Sarah Mercer, representing the Denver Metro Chamber of Commerce, also testified against the bill. She discussed the legal aspects of the bill allowing plaintiffs’ attorneys to fish for misconduct by employers and expose businesses to frivolous lawsuits. Specifically, Mercer pointed out that the affirmative defenses laid out in the bill are very difficult for employers to achieve, and the breach of contract provisions go far beyond the Colorado Discrimination Act, creating uncertainty for employers. The ability for plaintiffs to sue over just one incident is also problematic. Mercer said that upending existing case law for an entirely new legal standard seemed more to benefit plaintiff’s attorneys than women.
“We’ve spent a lot of time with the bill sponsors in the Senate as well as the proponents trying to find middle ground on this bill, but unfortunately the bill is still far from center,” Mercer said.
Giving a perspective of public employers, Megan Dollar with the Colorado Municipal League raised the issue of new costs on taxpayers. While we don’t know ultimately what the final price tag will be, the changes to the legal standard for harassment will inevitably lead to increased costs for public entities, which will be reflected in higher taxes.
“Ultimately we’re concerned that this is an untested legal standard,” Dollar said. “In the Senate, the fiscal analyst estimated that the state’s litigation costs for these claims would increase 25%, and that it excludes costs associated with additional settlements.”
Rep. Adrienne Benavidez expressed concerns over several aspects of the bill during the hearing. She questioned the provision elevating caregivers as a protected class in the bill, pointing out that unlike other protected classes, “caregiver” is a profession. She also worried that putting constraints on the freedom of parties to enter into contracts and come up with agreements that may include nondisclosure provisions could harm the settlements in these cases.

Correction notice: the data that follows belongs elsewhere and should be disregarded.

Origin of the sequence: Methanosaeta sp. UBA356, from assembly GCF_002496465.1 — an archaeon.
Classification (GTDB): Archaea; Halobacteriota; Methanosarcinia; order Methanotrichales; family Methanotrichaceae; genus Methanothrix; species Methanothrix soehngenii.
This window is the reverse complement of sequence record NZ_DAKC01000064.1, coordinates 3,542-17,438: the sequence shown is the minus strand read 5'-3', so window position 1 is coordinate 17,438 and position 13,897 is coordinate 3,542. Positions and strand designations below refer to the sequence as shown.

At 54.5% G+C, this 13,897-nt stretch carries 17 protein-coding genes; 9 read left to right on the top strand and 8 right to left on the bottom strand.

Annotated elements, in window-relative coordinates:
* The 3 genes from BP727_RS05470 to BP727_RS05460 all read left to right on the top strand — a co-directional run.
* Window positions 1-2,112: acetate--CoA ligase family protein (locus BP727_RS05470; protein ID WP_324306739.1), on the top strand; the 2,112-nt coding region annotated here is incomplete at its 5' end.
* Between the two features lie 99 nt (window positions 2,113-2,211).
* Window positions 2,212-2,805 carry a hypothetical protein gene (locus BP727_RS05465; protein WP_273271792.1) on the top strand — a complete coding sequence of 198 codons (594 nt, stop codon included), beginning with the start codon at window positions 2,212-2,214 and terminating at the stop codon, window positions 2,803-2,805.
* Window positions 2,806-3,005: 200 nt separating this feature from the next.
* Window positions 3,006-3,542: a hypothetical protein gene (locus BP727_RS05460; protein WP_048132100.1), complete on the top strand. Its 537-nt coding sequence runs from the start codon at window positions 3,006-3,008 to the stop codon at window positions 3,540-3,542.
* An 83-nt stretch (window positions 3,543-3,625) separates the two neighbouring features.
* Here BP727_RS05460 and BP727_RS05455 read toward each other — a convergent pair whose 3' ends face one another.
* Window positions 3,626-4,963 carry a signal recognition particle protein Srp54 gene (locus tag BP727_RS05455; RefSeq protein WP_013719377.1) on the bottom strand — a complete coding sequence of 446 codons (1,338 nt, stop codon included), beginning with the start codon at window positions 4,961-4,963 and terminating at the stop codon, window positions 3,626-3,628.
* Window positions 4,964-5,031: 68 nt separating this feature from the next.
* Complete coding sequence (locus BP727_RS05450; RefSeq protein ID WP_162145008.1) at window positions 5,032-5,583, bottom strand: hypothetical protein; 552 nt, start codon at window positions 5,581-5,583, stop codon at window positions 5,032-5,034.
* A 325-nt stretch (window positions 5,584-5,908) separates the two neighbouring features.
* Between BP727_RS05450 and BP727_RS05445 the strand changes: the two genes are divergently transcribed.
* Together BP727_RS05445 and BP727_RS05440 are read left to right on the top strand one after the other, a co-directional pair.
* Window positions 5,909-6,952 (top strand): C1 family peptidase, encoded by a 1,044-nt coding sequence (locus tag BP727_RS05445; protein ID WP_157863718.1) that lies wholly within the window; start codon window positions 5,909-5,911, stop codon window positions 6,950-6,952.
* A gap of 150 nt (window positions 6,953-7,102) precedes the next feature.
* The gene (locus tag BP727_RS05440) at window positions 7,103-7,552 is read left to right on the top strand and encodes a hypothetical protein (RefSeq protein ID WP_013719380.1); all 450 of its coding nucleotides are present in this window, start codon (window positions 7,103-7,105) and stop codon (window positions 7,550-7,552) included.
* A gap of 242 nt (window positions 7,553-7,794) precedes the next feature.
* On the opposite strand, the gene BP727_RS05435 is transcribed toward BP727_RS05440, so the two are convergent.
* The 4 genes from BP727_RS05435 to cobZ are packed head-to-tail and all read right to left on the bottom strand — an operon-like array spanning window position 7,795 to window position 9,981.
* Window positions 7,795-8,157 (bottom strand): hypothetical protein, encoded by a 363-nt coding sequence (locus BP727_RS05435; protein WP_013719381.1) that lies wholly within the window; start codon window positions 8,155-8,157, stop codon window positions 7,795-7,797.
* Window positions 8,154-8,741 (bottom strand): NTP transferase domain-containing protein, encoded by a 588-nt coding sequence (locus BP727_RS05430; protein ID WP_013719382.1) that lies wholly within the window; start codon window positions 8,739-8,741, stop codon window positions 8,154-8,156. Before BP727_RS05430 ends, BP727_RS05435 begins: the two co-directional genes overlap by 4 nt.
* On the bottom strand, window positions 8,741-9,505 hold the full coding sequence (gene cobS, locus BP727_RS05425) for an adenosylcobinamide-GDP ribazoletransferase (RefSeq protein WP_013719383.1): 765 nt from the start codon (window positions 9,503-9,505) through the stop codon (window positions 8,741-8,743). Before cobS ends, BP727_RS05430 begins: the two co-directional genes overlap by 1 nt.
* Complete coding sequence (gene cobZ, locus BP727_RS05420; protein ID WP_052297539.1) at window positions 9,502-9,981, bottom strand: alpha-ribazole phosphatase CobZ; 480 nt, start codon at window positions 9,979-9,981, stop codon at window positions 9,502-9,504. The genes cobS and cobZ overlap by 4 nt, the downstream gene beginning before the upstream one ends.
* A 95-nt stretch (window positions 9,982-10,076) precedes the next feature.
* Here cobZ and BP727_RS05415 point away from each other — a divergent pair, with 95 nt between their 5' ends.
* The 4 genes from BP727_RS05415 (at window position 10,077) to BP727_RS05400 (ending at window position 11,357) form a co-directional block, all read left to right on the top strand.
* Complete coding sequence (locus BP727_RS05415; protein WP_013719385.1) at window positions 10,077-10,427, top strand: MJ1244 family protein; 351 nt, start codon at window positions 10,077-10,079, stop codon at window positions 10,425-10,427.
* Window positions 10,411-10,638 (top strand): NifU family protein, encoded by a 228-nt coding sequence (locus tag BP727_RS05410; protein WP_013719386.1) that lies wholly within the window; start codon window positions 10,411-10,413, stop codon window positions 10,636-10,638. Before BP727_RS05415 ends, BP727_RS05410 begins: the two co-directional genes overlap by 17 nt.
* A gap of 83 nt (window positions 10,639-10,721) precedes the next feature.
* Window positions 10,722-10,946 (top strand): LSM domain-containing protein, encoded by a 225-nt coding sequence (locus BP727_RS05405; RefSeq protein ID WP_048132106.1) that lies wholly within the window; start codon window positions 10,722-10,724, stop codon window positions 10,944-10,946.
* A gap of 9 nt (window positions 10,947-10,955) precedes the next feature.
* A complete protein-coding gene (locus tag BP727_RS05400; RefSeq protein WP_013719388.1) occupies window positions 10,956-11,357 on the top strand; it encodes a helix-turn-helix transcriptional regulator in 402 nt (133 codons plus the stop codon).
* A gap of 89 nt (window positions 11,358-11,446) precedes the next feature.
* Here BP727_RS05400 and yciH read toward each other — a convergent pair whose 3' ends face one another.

Family Business Preserving Western Heritage
The Colorado Chamber recently caught up with Rocky Mountain Natural Meats, makers of Great Range Premium Bison, and a Colorado Chamber member since 2009. More than a century after the American bison (a.k.a. buffalo) teetered on the brink of extinction, ranchers and agriculturalists like Bob Dineen, founder of the Henderson, CO-based company, have brought the species back, and the North American bison population is thriving. With a passion for preserving this facet of our American heritage through sustainable ranching and processing, and for sharing this high-quality meat product with the world, Bob established Colorado Rocky Mountain Natural Meats in 1986. Today, bison is prized as a high-protein, low-fat red meat that is available to consumers nationwide as well as a few international markets.
While the company has continued to grow and innovate over the years, Bob’s original vision of preserving history while providing the nation with superior-quality, sustainably-produced bison products has remained a central focus for the organization. Sharon Martin, Rocky Mountain’s CFO tells the Chamber that most consumers might be surprised by the lack of waste in the process: Not only does the company produce high-quality meats for consumption, but virtually every part of the bison can be processed and sold for different purposes. The hides, for instance, are used for leather goods. The bison industry is small, and Great Range prides itself on partnering with family ranchers to bring what they see as the “prefect protein” to families across the nation. You can read more about the company’s history, people, and the ranchers they partner with on the Great Range Premium Bison website.